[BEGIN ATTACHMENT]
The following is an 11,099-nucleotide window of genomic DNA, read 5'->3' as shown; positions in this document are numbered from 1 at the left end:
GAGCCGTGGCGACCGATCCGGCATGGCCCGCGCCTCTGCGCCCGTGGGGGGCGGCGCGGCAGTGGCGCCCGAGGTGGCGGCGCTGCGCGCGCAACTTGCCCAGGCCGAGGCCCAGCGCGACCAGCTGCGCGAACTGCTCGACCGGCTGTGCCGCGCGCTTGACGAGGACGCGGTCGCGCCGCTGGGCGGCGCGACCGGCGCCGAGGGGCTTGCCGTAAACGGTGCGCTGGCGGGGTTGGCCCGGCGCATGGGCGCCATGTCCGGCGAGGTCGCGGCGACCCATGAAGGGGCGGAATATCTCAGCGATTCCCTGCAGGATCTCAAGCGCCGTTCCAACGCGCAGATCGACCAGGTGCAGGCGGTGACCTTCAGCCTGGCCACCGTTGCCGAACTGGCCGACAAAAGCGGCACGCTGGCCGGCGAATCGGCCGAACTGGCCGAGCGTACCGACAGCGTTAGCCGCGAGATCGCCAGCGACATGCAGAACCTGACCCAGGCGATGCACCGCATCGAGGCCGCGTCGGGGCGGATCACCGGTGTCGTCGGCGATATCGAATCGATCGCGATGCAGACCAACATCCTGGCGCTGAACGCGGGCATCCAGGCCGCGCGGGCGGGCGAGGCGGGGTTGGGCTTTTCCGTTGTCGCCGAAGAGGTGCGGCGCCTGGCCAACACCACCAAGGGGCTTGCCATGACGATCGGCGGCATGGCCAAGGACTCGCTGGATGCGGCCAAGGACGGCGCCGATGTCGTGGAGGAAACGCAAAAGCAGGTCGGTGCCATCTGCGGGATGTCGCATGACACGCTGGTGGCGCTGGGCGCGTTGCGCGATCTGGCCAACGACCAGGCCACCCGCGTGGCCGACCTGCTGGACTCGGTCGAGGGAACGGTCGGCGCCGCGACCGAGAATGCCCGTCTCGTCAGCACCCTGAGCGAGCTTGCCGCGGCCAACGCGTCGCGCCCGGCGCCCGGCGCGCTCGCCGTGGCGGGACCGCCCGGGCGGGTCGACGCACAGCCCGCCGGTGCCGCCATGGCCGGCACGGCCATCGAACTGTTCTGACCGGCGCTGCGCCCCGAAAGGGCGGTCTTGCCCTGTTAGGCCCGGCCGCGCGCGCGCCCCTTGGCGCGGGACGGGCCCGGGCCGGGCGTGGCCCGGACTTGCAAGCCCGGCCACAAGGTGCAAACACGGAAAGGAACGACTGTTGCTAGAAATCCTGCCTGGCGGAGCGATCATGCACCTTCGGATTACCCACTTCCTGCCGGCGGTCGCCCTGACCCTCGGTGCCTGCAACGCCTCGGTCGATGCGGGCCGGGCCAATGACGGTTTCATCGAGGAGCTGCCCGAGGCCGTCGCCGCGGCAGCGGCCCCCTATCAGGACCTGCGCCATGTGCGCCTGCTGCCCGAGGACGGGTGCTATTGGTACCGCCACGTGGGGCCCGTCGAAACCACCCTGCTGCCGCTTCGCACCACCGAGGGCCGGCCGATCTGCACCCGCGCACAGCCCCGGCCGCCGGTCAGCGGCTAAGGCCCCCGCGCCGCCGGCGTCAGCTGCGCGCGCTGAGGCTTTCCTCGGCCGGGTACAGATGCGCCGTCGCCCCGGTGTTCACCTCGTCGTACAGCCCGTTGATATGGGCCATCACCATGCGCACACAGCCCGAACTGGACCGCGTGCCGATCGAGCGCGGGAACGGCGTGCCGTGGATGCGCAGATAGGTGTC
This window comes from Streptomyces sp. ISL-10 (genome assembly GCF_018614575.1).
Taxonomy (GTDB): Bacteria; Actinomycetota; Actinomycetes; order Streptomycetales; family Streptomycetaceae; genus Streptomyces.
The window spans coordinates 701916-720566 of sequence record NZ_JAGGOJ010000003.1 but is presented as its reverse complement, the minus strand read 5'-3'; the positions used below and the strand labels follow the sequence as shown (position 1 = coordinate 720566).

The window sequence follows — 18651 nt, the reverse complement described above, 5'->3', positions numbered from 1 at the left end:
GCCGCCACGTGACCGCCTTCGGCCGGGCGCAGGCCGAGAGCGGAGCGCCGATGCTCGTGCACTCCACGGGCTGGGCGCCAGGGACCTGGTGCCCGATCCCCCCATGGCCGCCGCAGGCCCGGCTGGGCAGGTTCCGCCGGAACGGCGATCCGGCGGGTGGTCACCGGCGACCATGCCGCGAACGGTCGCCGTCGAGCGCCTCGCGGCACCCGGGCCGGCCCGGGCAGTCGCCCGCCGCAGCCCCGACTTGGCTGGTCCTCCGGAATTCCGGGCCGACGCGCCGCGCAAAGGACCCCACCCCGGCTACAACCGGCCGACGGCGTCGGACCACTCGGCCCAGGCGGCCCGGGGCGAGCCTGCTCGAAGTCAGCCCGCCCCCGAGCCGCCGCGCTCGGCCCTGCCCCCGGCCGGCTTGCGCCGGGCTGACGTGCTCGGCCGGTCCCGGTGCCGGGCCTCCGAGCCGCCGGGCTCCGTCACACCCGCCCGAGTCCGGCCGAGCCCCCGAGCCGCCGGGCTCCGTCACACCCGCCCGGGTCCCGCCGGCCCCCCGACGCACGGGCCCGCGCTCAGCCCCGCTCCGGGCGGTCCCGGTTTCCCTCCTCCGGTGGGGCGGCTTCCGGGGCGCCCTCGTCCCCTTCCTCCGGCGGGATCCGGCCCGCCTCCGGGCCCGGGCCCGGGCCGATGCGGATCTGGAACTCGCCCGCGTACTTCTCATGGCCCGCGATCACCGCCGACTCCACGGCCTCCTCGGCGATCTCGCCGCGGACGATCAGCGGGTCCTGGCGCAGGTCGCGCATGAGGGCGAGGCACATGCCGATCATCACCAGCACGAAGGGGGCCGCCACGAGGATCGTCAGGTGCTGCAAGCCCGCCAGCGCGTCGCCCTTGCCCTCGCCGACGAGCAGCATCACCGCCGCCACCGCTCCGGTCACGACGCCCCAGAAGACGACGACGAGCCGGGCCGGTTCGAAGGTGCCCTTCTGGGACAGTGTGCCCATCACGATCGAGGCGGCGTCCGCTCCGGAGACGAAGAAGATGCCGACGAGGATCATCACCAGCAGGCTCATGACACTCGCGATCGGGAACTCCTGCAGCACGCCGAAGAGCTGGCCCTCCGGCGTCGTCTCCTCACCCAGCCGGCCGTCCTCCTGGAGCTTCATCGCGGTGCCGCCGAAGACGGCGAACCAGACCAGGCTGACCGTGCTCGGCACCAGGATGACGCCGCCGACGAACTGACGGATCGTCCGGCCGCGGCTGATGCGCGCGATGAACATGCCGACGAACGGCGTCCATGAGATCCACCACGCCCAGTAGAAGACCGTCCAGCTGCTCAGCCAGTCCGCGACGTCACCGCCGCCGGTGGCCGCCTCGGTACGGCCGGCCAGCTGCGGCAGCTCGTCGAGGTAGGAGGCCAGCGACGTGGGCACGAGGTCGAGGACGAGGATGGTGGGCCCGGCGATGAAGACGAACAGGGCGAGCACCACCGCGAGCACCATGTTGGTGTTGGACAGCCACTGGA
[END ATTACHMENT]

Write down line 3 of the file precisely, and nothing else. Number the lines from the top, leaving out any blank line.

This window comes from Streptomyces sp. ISL-10 (genome assembly GCF_018614575.1).